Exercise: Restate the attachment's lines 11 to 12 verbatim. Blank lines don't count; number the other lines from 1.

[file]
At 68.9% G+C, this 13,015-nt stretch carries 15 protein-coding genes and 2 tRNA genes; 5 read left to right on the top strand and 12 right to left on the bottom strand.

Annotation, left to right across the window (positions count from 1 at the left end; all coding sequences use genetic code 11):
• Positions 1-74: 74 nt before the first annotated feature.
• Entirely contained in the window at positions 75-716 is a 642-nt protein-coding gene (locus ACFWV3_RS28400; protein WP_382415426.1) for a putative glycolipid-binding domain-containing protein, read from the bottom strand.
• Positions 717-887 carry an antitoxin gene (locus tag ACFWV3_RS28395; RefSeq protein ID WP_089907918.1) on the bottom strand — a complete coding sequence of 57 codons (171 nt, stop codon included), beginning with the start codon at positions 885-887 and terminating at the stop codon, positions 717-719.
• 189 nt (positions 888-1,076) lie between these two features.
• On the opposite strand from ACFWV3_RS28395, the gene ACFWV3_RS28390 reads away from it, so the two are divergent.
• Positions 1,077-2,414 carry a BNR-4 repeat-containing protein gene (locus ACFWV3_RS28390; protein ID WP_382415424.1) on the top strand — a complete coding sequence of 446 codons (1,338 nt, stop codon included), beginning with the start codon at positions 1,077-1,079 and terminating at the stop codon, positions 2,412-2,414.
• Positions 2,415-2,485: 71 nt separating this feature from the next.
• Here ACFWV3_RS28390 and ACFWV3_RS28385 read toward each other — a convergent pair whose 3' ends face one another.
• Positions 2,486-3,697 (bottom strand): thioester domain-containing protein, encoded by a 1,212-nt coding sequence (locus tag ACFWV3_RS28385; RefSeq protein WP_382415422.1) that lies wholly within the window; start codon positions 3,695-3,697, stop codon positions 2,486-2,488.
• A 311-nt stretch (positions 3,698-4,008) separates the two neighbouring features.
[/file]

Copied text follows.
• Positions 2,486-3,697 (bottom strand): thioester domain-containing protein, encoded by a 1,212-nt coding sequence (locus tag ACFWV3_RS28385; RefSeq protein WP_382415422.1) that lies wholly within the window; start codon positions 3,695-3,697, stop codon positions 2,486-2,488.
• A 311-nt stretch (positions 3,698-4,008) separates the two neighbouring features.